Every culture is entitled to its own beliefs. It’s what differentiates and brings some variety to the people that inhabit this continent and planet. The beliefs are also usually there for a reason, even though they may be outdated and irrelevant in present day society.
Some cultural practices, though, are impossible to justify. Whether you look back to their time of conception or you look at their present context.
In the Antambahoaka tribe of Madagascar, twins are considered a curse, an abomination. If a woman gives birth to twins, she is expected to abandon them or face becoming ostracised by the community. Some tribal leaders, according to a report by the Huffington Post, compare raising twins to eating faeces.
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A journalist involved with the filming of a British Channel 4 documentary about this explained that doing away with the practice and belief would be a difficult task to achieve.
“No one is really sure how the taboo began,” journalist Kiki King told HuffPost, “but it is so ingrained in the culture it is almost impossible to challenge.”
One mother of twins named Ursula explained to reporters, “When my mother fell ill and died everyone said that her death was her punishment because she didn’t respect her culture – the ancestors”.
Another woman, Carolin, who had given birth to 3 sets of twins had to move house 30 times because her neighbours always feared her children. She now apparently lives in a tiny tent in what could be best referred to as a refugee camp for mothers who cannot separate themselves from their twin offspring.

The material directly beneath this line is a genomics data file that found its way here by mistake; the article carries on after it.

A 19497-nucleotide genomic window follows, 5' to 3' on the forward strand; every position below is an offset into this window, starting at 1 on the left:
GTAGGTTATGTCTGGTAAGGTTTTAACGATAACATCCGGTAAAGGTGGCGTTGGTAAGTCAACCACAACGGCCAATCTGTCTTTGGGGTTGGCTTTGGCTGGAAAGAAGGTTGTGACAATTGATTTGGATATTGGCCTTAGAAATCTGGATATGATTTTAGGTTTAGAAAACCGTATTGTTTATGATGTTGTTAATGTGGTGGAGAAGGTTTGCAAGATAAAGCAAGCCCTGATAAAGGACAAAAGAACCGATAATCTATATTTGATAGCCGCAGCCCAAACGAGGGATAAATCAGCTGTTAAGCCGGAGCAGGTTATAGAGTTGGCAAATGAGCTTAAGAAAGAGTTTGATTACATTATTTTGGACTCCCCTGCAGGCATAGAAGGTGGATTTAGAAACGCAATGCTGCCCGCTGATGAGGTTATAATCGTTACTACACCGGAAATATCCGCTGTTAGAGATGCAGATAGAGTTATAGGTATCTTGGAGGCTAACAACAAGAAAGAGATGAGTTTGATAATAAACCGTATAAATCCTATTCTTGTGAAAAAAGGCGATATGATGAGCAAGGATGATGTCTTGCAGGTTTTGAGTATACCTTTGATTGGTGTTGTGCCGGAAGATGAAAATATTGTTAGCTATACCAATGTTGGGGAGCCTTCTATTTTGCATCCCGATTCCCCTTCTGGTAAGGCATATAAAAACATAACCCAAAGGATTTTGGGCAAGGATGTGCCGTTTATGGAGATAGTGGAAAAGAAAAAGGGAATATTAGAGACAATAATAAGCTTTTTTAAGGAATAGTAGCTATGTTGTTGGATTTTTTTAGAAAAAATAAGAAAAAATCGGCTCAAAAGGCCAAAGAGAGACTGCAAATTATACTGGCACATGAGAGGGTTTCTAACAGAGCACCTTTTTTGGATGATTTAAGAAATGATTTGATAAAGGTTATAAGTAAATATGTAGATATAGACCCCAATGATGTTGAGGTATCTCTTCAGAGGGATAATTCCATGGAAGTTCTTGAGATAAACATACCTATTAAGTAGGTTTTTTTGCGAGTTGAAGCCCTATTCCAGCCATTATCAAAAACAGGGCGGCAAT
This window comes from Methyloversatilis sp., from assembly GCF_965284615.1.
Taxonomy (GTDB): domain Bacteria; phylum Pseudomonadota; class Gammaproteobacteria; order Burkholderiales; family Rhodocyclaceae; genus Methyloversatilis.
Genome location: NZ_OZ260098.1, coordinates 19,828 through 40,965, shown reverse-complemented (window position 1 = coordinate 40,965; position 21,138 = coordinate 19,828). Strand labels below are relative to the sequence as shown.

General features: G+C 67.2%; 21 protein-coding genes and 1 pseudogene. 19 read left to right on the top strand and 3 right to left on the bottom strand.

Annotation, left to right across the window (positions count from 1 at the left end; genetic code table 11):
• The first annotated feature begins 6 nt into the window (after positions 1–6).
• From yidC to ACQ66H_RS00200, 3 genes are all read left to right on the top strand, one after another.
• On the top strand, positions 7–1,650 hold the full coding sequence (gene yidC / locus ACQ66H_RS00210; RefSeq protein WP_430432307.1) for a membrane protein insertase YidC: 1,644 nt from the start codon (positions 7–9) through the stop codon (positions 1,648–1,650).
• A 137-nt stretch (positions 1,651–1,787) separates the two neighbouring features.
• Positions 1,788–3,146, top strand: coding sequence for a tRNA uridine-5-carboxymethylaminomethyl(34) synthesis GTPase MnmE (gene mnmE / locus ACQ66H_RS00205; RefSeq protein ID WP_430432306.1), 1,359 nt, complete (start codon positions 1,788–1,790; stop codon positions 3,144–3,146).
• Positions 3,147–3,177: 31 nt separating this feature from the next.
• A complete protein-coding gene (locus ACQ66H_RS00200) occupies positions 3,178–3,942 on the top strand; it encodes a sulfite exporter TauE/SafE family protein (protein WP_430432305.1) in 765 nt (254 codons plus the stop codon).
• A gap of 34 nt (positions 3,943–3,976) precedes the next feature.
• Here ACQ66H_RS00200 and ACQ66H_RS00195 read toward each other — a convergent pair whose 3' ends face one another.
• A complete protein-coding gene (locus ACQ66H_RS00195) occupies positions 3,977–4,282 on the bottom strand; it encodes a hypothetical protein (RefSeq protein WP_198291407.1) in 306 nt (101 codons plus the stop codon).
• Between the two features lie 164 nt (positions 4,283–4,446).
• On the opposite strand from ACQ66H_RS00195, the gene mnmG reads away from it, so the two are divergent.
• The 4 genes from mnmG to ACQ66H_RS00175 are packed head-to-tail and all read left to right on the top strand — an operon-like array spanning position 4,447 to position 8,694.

In that patriarchal society, it is mainly “the elders” who decide the fate of these children. A group of old men, basically.
When King visited these elders to ask them about the reasoning behind the practice, she received a troubling response.
“They laughed at me and said, ‘to us, asking us to raise twins is like asking us to eat our own shit’. We got that translated by two different experts. That is what they said.”
Another elder told her, “As long as we are still alive we are not going to dilute our ancestral culture…we have a saying – that anyone who keeps twins has no soul” one other elder told King.
According to King, most of the twins in that part of Madagascar usually end up being abandoned but that also increases their chances of being adopted by foreigners. Through centres like CATJA, where the crew filmed, the twins go off to begin new lives in Italy, France, Sweden or Canada.